Few things will have you longing for an end to the pandemic like “Coma,” an experimental lockdown project from French provocateur Bertrand Bonello. If you’re the type to dread being alone with your thoughts, try being locked in a room with Bonello’s: The “Nocturama” director’s ruminations on free will, dreams and the deeper meaning of Michael Jackson’s music will have you longing to fall into a deep sleep, just so you don’t have to listen to it anymore. A project this insular and meandering might have been excusable in the early days of quarantine, but two years’ worth of exemplary work produced during the pandemic make the navel-gazing on display here all the more questionable.
At times “Coma” is closer to an essay film than it is to anything resembling a narrative — down to a narrated letter from Bonello that both opens and closes proceedings — and may well have been more accomplished had it fully committed to that approach. What we have instead is a jumbled mess. In one corner, Barbie- and Ken-like dolls act out soap-opera theatrics accompanied by an occasional laugh track, bringing to mind David Lynch’s vastly superior “Rabbits.” In the other, a lifestyle YouTuber named Patricia Coma (Julia Faure) both watches and is watched by our wayward, unnamed heroine (Louise Babeque, the filmmaker’s daughter).
That same young woman has first-person dream sequences in a purgatorial forest where she encounters departed souls. These limbo-like scenes are by far the film’s most involving, though they mostly serve to remind us that imitating Lynch only proves how inimitable he is. There really isn’t much else to it: “Coma” takes place either in the young girl’s bedroom or in her head, and occasionally both at once.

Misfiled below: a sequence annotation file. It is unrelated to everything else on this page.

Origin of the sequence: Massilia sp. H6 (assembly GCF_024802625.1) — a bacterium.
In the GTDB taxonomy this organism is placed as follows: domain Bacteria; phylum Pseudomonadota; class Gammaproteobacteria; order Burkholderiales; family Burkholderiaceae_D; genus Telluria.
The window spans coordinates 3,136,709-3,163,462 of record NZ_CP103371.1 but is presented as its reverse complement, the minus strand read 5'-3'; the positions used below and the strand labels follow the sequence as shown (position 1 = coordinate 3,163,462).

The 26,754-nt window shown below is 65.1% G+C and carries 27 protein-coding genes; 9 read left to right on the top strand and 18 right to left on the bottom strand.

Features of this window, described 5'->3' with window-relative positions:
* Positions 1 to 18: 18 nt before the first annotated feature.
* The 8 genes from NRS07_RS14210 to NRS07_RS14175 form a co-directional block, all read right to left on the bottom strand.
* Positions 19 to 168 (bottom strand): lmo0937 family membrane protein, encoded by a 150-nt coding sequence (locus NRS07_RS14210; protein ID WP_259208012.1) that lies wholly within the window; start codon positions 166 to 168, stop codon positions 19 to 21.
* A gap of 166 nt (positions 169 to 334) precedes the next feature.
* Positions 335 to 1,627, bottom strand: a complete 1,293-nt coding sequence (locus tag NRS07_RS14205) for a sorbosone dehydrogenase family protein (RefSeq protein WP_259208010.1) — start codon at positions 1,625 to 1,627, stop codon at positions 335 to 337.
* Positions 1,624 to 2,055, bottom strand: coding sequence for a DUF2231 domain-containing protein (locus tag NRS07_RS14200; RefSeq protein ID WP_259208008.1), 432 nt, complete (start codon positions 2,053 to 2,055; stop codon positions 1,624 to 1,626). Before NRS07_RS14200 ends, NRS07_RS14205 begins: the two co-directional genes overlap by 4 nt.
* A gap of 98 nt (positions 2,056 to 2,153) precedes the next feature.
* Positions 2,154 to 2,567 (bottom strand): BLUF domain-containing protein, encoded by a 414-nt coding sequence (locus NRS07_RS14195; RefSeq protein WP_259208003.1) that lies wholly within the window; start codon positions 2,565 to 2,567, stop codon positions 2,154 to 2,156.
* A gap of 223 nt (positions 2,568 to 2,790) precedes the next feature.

The late Gaspard Ulliel is one of several major French stars voicing the dolls’ dialogue, though the most striking presence here is Faure, bringing a casual unreality to her role as a vlogger who gradually becomes a kind of parallel protagonist. Our actual heroine, meanwhile, is a cipher — a canvas onto which Bonello projects his dorm-room thoughts about consciousness and memory, while expecting us to do the same. The interplay between her and Patricia comes close to a surreal personality meld at times, especially when she buys the Revelator: a mnemonic toy that looks like an illuminated Rubik’s cube but functions more like a Simon Says, with four color-coded squares lighting up in different sequences before challenging the player to repeat the same sequence. It’s quite an overt metaphor, but at least it involves physical action instead of just on-the-nose narration.
Considering Bonello’s ample gifts — his 2016 film “Nocturama,” was a searing and highly controversial look at terrorism in his home country — and the fact that “Coma” clocks in at a mercifully brief 80 minutes, it’s hard not to dismiss it as a tossed-together quarantine project that isn’t representative of what its writer-director can do when he isn’t feeling so constrained. (He was said to be working on a more conventional-sounding feature, “The Beast,” with Léa Seydoux and Ulliel, until the latter’s untimely passing.)
As difficult as it can be to tell what’s real and what’s not here, it’s even more difficult to care: “Coma” seems to have poured out of Bonello stream-of-consciousness style, and analyzing it is about as rewarding as trying to make sense of the half-remembered dream your friend won’t stop talking about. The words “covid” and “pandemic” are never spoken aloud here, but to say they loom large would be an understatement — “Coma” quite literally wouldn’t exist under different circumstances. That’s just one more reason to wish none of this had ever happened.